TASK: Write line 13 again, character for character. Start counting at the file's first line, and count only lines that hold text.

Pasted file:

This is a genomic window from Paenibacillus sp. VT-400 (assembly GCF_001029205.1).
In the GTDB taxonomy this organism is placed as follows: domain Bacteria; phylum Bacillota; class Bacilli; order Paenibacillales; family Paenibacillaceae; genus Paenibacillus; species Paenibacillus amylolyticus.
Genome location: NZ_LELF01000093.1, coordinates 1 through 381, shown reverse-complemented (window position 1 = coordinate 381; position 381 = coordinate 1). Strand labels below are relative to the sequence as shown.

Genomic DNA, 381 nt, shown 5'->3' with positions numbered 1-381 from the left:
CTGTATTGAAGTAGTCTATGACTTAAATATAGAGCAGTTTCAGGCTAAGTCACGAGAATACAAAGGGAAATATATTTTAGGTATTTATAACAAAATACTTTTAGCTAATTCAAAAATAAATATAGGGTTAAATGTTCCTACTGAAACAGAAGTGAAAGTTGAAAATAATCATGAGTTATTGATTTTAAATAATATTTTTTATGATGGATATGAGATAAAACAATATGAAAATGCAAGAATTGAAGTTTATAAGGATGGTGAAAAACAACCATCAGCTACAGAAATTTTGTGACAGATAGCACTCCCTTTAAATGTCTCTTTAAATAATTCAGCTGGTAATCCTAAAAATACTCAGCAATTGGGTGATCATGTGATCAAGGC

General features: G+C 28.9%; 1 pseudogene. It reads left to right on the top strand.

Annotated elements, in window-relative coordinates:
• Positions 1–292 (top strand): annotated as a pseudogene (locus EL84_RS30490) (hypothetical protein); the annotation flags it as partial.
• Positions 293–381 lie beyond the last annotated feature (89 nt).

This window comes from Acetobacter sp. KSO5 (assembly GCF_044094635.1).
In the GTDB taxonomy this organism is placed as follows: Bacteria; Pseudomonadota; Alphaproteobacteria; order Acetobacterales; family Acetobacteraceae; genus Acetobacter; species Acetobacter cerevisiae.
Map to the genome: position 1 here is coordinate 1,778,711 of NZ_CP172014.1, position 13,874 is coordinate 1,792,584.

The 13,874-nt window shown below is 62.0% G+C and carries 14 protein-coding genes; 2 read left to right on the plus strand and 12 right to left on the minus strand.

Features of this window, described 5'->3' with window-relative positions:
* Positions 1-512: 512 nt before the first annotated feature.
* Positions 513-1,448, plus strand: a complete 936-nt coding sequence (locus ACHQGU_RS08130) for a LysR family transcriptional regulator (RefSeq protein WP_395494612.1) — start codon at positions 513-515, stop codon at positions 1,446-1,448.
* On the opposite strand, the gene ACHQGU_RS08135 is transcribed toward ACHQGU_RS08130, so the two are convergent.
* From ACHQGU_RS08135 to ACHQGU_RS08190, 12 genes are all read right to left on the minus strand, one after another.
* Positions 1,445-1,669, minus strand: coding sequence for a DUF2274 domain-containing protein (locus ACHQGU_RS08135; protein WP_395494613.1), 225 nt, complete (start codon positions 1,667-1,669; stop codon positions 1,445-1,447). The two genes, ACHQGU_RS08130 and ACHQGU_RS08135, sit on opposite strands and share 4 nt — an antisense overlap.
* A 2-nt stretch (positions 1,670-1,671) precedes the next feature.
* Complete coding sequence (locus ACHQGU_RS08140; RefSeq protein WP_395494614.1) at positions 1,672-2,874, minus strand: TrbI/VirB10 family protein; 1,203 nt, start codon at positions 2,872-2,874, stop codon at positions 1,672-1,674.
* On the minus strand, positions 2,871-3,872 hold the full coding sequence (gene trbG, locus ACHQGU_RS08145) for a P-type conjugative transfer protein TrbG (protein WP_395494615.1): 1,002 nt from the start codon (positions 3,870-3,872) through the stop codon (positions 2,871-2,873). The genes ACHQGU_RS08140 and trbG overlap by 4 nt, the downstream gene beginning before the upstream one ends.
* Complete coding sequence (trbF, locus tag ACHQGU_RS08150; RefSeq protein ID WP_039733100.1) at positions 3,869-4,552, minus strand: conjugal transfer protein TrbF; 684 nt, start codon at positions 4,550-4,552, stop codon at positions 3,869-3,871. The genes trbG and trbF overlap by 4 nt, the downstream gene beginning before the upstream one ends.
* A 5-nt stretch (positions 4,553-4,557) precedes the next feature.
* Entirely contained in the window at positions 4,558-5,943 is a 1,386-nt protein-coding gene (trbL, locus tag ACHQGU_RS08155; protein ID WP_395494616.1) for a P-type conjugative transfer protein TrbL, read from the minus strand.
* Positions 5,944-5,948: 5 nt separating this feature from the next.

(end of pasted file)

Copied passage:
The 13,874-nt window shown below is 62.0% G+C and carries 14 protein-coding genes; 2 read left to right on the plus strand and 12 right to left on the minus strand.